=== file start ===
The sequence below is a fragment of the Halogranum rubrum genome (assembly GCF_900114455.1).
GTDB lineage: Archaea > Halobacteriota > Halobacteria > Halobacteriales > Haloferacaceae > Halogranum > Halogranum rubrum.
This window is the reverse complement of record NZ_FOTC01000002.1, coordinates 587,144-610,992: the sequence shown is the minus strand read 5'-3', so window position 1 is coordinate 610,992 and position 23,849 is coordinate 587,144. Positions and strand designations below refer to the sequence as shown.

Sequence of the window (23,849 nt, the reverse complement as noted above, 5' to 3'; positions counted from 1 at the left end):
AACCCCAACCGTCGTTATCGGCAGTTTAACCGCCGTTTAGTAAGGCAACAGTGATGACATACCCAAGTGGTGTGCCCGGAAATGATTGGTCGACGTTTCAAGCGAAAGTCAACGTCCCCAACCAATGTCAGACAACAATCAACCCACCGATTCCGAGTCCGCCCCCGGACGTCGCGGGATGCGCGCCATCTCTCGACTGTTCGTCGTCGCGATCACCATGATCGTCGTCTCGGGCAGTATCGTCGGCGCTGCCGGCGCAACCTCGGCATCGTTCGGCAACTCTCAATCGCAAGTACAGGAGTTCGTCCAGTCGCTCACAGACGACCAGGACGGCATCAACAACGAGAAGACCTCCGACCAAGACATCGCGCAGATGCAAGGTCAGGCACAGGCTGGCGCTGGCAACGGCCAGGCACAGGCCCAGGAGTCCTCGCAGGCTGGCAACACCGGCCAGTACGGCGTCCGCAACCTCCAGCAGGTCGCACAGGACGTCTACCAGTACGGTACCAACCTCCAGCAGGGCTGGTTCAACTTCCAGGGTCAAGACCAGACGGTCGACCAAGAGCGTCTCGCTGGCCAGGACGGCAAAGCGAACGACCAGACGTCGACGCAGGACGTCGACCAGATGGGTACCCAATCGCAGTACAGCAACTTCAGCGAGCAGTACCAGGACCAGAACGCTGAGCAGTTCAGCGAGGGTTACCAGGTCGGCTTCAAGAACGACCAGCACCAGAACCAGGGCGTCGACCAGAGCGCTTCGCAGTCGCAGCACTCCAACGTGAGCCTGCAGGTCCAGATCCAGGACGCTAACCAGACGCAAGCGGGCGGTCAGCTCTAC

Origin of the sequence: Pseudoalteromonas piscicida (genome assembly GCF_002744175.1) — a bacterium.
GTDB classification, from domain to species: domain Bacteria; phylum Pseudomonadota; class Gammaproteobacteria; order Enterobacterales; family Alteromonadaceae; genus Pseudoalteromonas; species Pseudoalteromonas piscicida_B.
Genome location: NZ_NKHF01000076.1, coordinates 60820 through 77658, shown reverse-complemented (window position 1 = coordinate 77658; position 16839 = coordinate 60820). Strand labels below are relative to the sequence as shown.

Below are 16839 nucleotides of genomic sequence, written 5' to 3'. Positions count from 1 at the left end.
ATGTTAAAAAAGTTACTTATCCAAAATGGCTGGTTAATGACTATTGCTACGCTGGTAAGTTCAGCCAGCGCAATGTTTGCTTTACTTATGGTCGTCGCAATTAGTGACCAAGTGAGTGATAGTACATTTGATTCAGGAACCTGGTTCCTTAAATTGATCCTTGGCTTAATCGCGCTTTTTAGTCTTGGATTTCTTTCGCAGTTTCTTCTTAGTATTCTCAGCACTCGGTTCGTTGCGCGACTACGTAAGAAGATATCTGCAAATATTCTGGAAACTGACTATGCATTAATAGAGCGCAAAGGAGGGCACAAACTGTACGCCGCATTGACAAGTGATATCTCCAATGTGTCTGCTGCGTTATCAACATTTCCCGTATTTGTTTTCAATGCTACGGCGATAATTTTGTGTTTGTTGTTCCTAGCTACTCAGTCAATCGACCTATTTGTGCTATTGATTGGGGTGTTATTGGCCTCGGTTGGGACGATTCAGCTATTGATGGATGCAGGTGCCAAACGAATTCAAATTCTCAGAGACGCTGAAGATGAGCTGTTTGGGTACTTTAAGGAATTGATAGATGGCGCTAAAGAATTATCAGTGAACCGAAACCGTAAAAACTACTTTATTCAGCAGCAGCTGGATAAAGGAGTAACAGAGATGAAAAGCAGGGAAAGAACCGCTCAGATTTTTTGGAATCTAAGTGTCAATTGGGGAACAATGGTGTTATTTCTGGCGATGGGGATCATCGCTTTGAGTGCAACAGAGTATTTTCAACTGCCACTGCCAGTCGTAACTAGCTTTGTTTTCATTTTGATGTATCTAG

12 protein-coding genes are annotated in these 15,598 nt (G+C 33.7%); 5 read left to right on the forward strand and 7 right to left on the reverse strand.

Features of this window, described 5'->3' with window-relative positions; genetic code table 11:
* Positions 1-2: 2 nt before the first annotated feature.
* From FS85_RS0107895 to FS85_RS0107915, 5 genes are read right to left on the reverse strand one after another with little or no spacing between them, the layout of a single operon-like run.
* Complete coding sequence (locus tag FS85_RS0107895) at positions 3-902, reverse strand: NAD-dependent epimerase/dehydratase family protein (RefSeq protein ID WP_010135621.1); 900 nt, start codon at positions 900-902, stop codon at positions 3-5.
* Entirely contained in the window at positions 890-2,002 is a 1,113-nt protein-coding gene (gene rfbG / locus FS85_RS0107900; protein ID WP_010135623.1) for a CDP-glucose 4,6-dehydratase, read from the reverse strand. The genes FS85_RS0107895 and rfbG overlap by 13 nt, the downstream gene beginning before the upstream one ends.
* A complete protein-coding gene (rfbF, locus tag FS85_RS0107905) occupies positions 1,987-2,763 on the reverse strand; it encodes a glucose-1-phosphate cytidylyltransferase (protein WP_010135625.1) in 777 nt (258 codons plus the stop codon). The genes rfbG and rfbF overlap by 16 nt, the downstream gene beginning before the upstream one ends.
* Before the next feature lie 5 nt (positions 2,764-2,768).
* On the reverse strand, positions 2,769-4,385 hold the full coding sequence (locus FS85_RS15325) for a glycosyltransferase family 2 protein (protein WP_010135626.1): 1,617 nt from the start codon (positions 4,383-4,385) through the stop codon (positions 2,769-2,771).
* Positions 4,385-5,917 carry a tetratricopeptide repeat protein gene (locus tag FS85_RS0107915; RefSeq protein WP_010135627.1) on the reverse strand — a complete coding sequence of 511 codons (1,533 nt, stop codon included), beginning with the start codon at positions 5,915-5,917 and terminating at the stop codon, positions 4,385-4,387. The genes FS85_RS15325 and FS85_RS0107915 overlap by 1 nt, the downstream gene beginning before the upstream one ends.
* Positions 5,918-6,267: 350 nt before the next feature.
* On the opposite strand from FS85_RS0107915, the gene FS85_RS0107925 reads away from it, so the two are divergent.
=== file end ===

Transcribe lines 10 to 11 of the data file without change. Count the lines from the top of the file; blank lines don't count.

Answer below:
ATGTTAAAAAAGTTACTTATCCAAAATGGCTGGTTAATGACTATTGCTACGCTGGTAAGTTCAGCCAGCGCAATGTTTGCTTTACTTATGGTCGTCGCAATTAGTGACCAAGTGAGTGATAGTACATTTGATTCAGGAACCTGGTTCCTTAAATTGATCCTTGGCTTAATCGCGCTTTTTAGTCTTGGATTTCTTTCGCAGTTTCTTCTTAGTATTCTCAGCACTCGGTTCGTTGCGCGACTACGTAAGAAGATATCTGCAAATATTCTGGAAACTGACTATGCATTAATAGAGCGCAAAGGAGGGCACAAACTGTACGCCGCATTGACAAGTGATATCTCCAATGTGTCTGCTGCGTTATCAACATTTCCCGTATTTGTTTTCAATGCTACGGCGATAATTTTGTGTTTGTTGTTCCTAGCTACTCAGTCAATCGACCTATTTGTGCTATTGATTGGGGTGTTATTGGCCTCGGTTGGGACGATTCAGCTATTGATGGATGCAGGTGCCAAACGAATTCAAATTCTCAGAGACGCTGAAGATGAGCTGTTTGGGTACTTTAAGGAATTGATAGATGGCGCTAAAGAATTATCAGTGAACCGAAACCGTAAAAACTACTTTATTCAGCAGCAGCTGGATAAAGGAGTAACAGAGATGAAAAGCAGGGAAAGAACCGCTCAGATTTTTTGGAATCTAAGTGTCAATTGGGGAACAATGGTGTTATTTCTGGCGATGGGGATCATCGCTTTGAGTGCAACAGAGTATTTTCAACTGCCACTGCCAGTCGTAACTAGCTTTGTTTTCATTTTGATGTATCTAG

12 protein-coding genes are annotated in these 15,598 nt (G+C 33.7%); 5 read left to right on the forward strand and 7 right to left on the reverse strand.